||Outsourcing and Human Resource Management: an International Survey
||edited by Ruth Taplin
For all the fuss and emotion over outsourcing, the learned literature on the subject has been scant, writes James Brewer. Vital aspects including the human resource issues and the legal and insurance implications have been barely touched on. Outsourcing goes beyond the question of simply a search for cheaper labour, and its teething problems are forecast to pile up legal costs in the US alone of $500m.
In her latest book, Ruth Taplin, director of the Centre for Japanese and East Asian Studies, has assembled analysis from a dozen experts on this widely-used strategy deployed by organisations including banks, insurers, multinational companies and even small- and medium-sized enterprises. The book comes up with news on some surprising developments, such as the trend to insourcing in Europe. This brings people into a business to work alongside permanent employees, with adjustments according to workflow.
One of the strengths of the book is its international reach, encompassing insurance requirements, operational management and recruitment in the context of the financial services, automotive and IT industries of Japan, North and South Korea, South Africa, Mexico, Eastern Europe, China, India and elsewhere.
Prof Taplin insists that outsourcing constitutes a new historical phase in global production and the global division of tasks. She warns that too often outsourcing is seen as a process that can be universally applied while ignoring the country-specific and crosscultural issues.
Risk assessment and an understanding of enterprise risk management are vital. Objectives do not have to be too ambitious, but they have to be clear - there have been enough corporate missteps in the past few weeks to drum in that lesson, but more company-shaking bungles come to light every day.
In 2005, McKinsey carried out a study of 30 outsourcing deals worth $20bn, and up to half of them failed to deliver the anticipated value. Cint Kortmann, an advocate of insourcing who has run schemes serving insurance and banking businesses that would otherwise employ enough staff fulltime to cope with peak loads, says there is an increasing need for talents in the global market, yet a decreasing set of organisations that provide the "nursery facility".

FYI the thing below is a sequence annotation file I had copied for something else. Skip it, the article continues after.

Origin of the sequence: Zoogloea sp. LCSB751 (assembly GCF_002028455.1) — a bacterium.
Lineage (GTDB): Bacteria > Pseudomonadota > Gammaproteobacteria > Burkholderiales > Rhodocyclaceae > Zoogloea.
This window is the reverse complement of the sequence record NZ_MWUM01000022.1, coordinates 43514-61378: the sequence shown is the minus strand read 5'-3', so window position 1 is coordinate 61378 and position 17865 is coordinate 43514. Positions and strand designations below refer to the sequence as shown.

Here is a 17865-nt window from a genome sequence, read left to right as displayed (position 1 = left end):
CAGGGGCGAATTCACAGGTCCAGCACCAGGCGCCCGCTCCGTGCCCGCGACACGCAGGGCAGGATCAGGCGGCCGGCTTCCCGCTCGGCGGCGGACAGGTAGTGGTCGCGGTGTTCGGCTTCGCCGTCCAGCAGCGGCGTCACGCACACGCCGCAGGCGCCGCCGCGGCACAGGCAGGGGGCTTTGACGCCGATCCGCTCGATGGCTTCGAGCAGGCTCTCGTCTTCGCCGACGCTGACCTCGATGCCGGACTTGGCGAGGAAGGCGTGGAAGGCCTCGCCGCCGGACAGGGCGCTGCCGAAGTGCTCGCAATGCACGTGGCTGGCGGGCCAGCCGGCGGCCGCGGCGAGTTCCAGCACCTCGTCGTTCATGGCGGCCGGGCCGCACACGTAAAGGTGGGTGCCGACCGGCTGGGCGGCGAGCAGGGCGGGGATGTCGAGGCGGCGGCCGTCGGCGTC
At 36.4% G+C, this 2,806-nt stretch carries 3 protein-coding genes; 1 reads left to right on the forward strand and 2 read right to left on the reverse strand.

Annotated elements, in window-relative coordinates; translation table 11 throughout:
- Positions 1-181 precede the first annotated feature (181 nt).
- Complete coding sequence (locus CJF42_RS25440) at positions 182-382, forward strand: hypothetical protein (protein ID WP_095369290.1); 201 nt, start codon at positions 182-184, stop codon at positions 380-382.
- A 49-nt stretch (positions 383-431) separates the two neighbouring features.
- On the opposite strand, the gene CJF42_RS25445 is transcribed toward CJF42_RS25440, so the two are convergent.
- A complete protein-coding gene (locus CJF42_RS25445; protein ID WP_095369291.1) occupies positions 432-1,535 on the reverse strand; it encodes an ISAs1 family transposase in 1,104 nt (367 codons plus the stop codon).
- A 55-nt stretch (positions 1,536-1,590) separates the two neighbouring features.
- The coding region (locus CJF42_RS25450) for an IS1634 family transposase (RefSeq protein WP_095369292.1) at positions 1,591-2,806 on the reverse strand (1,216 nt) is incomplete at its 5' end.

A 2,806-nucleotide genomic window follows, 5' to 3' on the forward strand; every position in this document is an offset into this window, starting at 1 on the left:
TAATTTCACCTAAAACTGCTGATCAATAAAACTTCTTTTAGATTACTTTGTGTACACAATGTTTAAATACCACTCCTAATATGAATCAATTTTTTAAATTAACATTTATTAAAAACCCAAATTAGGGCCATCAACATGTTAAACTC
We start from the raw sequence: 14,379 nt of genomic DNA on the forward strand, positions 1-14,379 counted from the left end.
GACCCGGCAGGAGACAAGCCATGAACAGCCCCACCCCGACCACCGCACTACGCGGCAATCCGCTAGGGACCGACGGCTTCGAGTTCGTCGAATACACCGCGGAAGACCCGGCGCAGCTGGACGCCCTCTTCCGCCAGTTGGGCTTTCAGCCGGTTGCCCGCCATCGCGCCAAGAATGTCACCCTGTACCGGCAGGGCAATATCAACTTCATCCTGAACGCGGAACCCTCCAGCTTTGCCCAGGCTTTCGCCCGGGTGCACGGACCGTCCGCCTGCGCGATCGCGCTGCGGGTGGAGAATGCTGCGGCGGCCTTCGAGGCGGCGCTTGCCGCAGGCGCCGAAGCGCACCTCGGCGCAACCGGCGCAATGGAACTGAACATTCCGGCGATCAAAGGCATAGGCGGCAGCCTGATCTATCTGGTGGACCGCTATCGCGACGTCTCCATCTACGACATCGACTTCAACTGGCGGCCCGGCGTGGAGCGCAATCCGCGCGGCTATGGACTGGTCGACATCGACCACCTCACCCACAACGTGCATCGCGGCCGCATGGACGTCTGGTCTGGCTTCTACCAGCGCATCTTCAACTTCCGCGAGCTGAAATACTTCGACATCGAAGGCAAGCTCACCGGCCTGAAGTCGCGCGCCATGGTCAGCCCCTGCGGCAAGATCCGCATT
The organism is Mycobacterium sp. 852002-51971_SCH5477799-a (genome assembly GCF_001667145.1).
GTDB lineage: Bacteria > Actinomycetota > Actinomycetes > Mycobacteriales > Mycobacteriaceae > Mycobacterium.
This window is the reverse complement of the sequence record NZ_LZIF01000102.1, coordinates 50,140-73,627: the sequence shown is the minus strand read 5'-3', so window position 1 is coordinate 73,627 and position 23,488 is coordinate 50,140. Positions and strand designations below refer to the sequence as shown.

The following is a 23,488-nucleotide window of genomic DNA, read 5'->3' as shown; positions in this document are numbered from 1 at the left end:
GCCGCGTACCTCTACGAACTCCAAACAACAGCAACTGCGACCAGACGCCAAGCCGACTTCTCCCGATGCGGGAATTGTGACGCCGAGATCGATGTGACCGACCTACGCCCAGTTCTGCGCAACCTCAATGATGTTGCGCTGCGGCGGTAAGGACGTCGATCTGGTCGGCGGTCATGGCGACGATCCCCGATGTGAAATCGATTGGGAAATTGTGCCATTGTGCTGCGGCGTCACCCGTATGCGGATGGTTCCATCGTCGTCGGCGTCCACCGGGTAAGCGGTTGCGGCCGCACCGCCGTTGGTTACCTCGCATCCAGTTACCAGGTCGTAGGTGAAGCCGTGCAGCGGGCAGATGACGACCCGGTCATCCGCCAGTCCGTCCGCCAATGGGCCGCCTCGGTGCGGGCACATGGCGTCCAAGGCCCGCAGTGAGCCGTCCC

This is certainly a theme becoming increasingly familiar to the marine, insurance and legal components of our readership. He argues: "If human resources professionals can overcome their need for 'ownership' of employees, insourcing may be just the answer they are looking for."
Mr Kortmann founded his own company, Talent&Pro, in 1998 to insource graduates into insurance, pensions and banking, and has built it into a service with turnover of €25m ($37m) by bringing in people to carry out both complex and straightforward tasks while the rest of a company gets on with its core activities.
Former Lloyd's broker Oliver Prior, a consultant to FirstCity Partnership, offers what must be one of the best round-ups to date of the risk aspects. It would be naïve, he emphasises, for a major bank to assume that its risks can be transferred to a data-processing centre in Asia. A bank outsourcing a function continues to carry the reputational and legal risk in the view of its clients and regulators.
Even the best indemnity agreements can be worthless if there is inability to enforce them or to obtain redress, says Mr Prior, whose career has included posts at all the top brokerages of Sedgwick, Aon and Willis.
It is almost impossible for an outsourcer to secure insurance in their own name that will guarantee service levels - so the onus for a third-party guarantee should be placed during the tendering phase on the prospective provider of the services, says Mr Prior in the course of his invaluable treatise on the pitfalls.
(This review was produced in collaboration with the Journal of Interdisciplinary Economics.)